“I do think alcohol abuse is a problem and as a society, we are not very good at dealing with it. Drinking is too engrained in our culture. We need to approach this as we did smoking – where it is acceptable socially to use NRT. We do not have readily available OTC in the pharmacy, such a mechanism/product for alcohol misuse.”
“I’ve never experienced this. I don’t particularly think alcohol abuse is a particular problem for pharmacy professionals.”
“Probably due to stress levels.”
“Yes and yes.”
“Yes on both counts.”
“Not a problem during work, but have certainly seen a lot of drunk pharmacists outside work.”
“In my experience alcohol plays a major part in the lives of many pharmacy staff members, not just pharmacists. The job can be incredibly stressful, with increasing employer demands and insufficient staffing levels/resources to complete the day job effectively. This affects all members of the pharmacy team and typically the natural response by many is to resort to an alcoholic drink post work to help with stress levels. With the increasing workload in community pharmacy, a combination of lack of funding and increased service offerings, this potential problem will only get worse.”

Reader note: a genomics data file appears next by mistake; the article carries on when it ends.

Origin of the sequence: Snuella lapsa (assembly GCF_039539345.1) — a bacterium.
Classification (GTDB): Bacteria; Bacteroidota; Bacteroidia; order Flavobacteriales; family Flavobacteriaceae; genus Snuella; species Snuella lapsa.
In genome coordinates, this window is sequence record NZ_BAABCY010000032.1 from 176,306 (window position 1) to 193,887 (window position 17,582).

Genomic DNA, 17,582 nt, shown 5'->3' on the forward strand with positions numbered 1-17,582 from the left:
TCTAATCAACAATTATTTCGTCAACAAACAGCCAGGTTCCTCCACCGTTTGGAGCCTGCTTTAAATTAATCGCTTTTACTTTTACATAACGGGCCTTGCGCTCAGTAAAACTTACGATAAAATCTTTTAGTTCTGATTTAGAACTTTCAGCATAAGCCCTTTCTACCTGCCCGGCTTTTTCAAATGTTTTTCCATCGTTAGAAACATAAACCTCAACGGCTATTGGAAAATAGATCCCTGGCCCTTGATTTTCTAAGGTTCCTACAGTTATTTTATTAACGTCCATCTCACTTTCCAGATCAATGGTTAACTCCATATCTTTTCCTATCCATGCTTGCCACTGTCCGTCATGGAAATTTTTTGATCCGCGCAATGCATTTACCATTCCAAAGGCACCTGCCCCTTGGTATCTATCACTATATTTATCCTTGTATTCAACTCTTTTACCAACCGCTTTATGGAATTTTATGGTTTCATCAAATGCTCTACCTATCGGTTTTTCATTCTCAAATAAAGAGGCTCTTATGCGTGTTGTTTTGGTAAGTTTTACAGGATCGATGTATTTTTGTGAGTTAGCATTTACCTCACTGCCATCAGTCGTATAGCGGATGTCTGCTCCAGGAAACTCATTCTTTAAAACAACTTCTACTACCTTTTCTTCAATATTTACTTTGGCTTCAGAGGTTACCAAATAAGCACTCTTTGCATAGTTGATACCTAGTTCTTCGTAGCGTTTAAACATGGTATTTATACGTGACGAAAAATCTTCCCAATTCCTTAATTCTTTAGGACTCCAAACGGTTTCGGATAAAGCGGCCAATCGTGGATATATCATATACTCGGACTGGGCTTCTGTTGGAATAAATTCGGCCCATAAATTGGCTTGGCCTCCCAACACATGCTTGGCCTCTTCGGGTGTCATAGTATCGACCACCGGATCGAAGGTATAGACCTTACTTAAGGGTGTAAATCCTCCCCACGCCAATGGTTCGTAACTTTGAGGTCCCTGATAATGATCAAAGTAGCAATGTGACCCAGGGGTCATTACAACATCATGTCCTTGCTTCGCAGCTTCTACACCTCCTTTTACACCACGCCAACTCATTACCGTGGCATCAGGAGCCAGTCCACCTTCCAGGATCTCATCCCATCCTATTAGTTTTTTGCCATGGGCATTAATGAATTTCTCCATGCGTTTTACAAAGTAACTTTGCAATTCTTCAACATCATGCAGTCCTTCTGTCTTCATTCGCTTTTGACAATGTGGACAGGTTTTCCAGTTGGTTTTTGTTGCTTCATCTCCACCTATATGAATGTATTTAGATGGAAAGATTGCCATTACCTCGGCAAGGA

“I have never had this experience, but my reaction would be to exhaust all avenues of help before contacting GPhC. My feeling about them is that they would come down like a pile of bricks and offer no support!”
“I am sure it is – many pharmacists work in stressful environments/jobs.”
“Nope. Drugs abuse from a technician yes.”
“Not experienced it but think it’s a growing issue.”
“Never experienced something similar but probably a bigger problem than we think.”
“Have not experienced anything similar but alcohol probably is a problem within pharmacy due to the stressful environment.”
“A pharmacist in my pre-registration year (not my tutor) regularly came into work smelling of stale alcohol from the night before- they had a reputation of a bit of a party animal. I didn’t think of it at the time but I think they had a dependency on alcohol.”
“Not personally but I do know pharmacists who have had a problem. Some have resolved the issue and some have had to leave the register.”
Thank you for taking part in this dilemma. We will publish the results in the coming weeks.
Pharmacy in Practice is a UK pharmacy publication with its roots in Scotland.